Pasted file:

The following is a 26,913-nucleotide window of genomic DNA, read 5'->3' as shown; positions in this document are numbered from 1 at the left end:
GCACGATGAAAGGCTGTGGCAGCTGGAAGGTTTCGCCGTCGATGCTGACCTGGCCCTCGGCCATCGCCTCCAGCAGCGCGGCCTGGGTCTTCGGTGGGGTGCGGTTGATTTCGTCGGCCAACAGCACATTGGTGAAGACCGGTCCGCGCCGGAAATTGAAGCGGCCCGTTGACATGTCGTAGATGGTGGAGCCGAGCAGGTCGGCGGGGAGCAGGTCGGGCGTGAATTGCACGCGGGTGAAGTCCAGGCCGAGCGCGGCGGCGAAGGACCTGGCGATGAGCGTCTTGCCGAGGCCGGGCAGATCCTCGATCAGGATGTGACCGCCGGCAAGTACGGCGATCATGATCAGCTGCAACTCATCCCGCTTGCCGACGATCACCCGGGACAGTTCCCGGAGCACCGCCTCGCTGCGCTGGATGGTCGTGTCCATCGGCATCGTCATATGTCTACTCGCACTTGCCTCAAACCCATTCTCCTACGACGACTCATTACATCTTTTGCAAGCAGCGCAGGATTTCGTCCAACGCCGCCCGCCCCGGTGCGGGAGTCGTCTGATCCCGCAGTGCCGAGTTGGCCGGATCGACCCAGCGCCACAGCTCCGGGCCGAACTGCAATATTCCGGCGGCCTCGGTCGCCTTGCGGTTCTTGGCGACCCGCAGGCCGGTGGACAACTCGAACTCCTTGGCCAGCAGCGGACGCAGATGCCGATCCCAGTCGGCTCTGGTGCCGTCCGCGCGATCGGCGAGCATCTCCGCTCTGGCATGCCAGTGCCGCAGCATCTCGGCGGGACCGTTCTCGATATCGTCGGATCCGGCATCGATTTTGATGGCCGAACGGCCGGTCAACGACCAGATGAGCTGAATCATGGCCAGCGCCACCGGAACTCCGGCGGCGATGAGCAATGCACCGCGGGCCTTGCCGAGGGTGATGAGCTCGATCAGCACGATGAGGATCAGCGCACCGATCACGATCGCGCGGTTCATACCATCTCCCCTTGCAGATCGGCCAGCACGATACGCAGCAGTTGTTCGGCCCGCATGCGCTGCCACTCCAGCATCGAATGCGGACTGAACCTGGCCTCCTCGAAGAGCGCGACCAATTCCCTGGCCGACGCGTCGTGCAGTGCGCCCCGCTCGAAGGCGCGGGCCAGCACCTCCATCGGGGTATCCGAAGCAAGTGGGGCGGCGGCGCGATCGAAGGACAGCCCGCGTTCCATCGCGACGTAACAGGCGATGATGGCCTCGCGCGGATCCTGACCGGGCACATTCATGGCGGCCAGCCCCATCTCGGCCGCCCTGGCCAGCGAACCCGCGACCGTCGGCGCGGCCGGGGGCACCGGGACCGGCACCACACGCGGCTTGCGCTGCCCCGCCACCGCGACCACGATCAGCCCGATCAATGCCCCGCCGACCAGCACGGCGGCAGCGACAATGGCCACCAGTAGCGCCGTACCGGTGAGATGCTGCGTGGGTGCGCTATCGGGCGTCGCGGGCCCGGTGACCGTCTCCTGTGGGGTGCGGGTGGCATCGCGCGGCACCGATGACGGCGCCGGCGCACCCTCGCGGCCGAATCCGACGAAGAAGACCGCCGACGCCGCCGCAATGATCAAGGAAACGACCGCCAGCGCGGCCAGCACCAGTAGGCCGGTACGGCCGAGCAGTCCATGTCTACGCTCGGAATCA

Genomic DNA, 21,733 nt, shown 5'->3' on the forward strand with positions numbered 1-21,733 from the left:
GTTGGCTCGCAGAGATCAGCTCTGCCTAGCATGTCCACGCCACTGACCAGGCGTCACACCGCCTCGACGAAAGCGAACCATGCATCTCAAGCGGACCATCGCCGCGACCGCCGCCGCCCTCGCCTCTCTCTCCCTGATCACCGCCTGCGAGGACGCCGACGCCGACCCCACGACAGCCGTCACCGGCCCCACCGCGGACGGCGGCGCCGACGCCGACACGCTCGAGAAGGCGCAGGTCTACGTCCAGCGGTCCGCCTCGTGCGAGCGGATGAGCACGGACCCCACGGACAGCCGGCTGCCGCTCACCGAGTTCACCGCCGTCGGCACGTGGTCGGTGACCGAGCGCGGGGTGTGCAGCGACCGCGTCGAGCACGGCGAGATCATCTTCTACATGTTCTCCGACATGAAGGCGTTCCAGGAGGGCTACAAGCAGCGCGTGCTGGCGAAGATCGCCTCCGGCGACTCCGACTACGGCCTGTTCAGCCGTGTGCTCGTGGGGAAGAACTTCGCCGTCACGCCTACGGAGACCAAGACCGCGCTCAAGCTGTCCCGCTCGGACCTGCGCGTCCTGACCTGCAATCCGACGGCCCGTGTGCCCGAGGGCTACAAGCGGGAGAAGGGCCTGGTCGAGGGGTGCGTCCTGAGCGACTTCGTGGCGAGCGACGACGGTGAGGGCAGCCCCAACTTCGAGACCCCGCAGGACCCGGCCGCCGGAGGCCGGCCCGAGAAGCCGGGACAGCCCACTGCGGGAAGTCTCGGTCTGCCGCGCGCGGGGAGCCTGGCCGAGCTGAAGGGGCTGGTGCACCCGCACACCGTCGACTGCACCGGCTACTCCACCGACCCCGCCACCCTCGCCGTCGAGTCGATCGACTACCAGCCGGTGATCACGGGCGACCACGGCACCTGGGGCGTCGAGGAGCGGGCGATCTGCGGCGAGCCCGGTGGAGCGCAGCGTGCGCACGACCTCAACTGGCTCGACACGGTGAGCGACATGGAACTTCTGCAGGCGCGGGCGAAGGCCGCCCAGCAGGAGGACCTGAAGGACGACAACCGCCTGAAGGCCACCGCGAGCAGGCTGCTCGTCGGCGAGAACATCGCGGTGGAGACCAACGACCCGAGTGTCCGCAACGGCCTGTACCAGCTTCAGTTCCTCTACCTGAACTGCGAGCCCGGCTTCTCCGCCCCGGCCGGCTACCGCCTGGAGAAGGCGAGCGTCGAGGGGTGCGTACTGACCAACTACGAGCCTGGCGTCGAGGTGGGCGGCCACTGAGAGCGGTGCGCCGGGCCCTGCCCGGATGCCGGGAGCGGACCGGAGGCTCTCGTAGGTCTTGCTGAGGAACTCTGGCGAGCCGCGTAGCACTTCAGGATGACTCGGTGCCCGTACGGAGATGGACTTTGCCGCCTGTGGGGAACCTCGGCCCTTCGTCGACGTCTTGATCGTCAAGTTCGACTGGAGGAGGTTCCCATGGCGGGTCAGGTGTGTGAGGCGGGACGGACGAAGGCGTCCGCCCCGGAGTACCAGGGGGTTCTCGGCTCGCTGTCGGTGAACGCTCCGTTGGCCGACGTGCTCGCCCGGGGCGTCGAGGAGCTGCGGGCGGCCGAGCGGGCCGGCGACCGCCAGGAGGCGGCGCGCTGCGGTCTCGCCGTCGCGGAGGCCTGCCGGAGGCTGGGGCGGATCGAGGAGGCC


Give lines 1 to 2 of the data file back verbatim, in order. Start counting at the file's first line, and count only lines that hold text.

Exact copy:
The following is a 26,913-nucleotide window of genomic DNA, read 5'->3' as shown; positions in this document are numbered from 1 at the left end:
GCACGATGAAAGGCTGTGGCAGCTGGAAGGTTTCGCCGTCGATGCTGACCTGGCCCTCGGCCATCGCCTCCAGCAGCGCGGCCTGGGTCTTCGGTGGGGTGCGGTTGATTTCGTCGGCCAACAGCACATTGGTGAAGACCGGTCCGCGCCGGAAATTGAAGCGGCCCGTTGACATGTCGTAGATGGTGGAGCCGAGCAGGTCGGCGGGGAGCAGGTCGGGCGTGAATTGCACGCGGGTGAAGTCCAGGCCGAGCGCGGCGGCGAAGGACCTGGCGATGAGCGTCTTGCCGAGGCCGGGCAGATCCTCGATCAGGATGTGACCGCCGGCAAGTACGGCGATCATGATCAGCTGCAACTCATCCCGCTTGCCGACGATCACCCGGGACAGTTCCCGGAGCACCGCCTCGCTGCGCTGGATGGTCGTGTCCATCGGCATCGTCATATGTCTACTCGCACTTGCCTCAAACCCATTCTCCTACGACGACTCATTACATCTTTTGCAAGCAGCGCAGGATTTCGTCCAACGCCGCCCGCCCCGGTGCGGGAGTCGTCTGATCCCGCAGTGCCGAGTTGGCCGGATCGACCCAGCGCCACAGCTCCGGGCCGAACTGCAATATTCCGGCGGCCTCGGTCGCCTTGCGGTTCTTGGCGACCCGCAGGCCGGTGGACAACTCGAACTCCTTGGCCAGCAGCGGACGCAGATGCCGATCCCAGTCGGCTCTGGTGCCGTCCGCGCGATCGGCGAGCATCTCCGCTCTGGCATGCCAGTGCCGCAGCATCTCGGCGGGACCGTTCTCGATATCGTCGGATCCGGCATCGATTTTGATGGCCGAACGGCCGGTCAACGACCAGATGAGCTGAATCATGGCCAGCGCCACCGGAACTCCGGCGGCGATGAGCAATGCACCGCGGGCCTTGCCGAGGGTGATGAGCTCGATCAGCACGATGAGGATCAGCGCACCGATCACGATCGCGCGGTTCATACCATCTCCCCTTGCAGATCGGCCAGCACGATACGCAGCAGTTGTTCGGCCCGCATGCGCTGCCACTCCAGCATCGAATGCGGACTGAACCTGGCCTCCTCGAAGAGCGCGACCAATTCCCTGGCCGACGCGTCGTGCAGTGCGCCCCGCTCGAAGGCGCGGGCCAGCACCTCCATCGGGGTATCCGAAGCAAGTGGGGCGGCGGCGCGATCGAAGGACAGCCCGCGTTCCATCGCGACGTAACAGGCGATGATGGCCTCGCGCGGATCCTGACCGGGCACATTCATGGCGGCCAGCCCCATCTCGGCCGCCCTGGCCAGCGAACCCGCGACCGTCGGCGCGGCCGGGGGCACCGGGACCGGCACCACACGCGGCTTGCGCTGCCCCGCCACCGCGACCACGATCAGCCCGATCAATGCCCCGCCGACCAGCACGGCGGCAGCGACAATGGCCACCAGTAGCGCCGTACCGGTGAGATGCTGCGTGGGTGCGCTATCGGGCGTCGCGGGCCCGGTGACCGTCTCCTGTGGGGTGCGGGTGGCATCGCGCGGCACCGATGACGGCGCCGGCGCACCCTCGCGGCCGAATCCGACGAAGAAGACCGCCGACGCCGCCGCAATGATCAAGGAAACGACCGCCAGCGCGGCCAGCACCAGTAGGCCGGTACGGCCGAGCAGTCCATGTCTACGCTCGGAATCA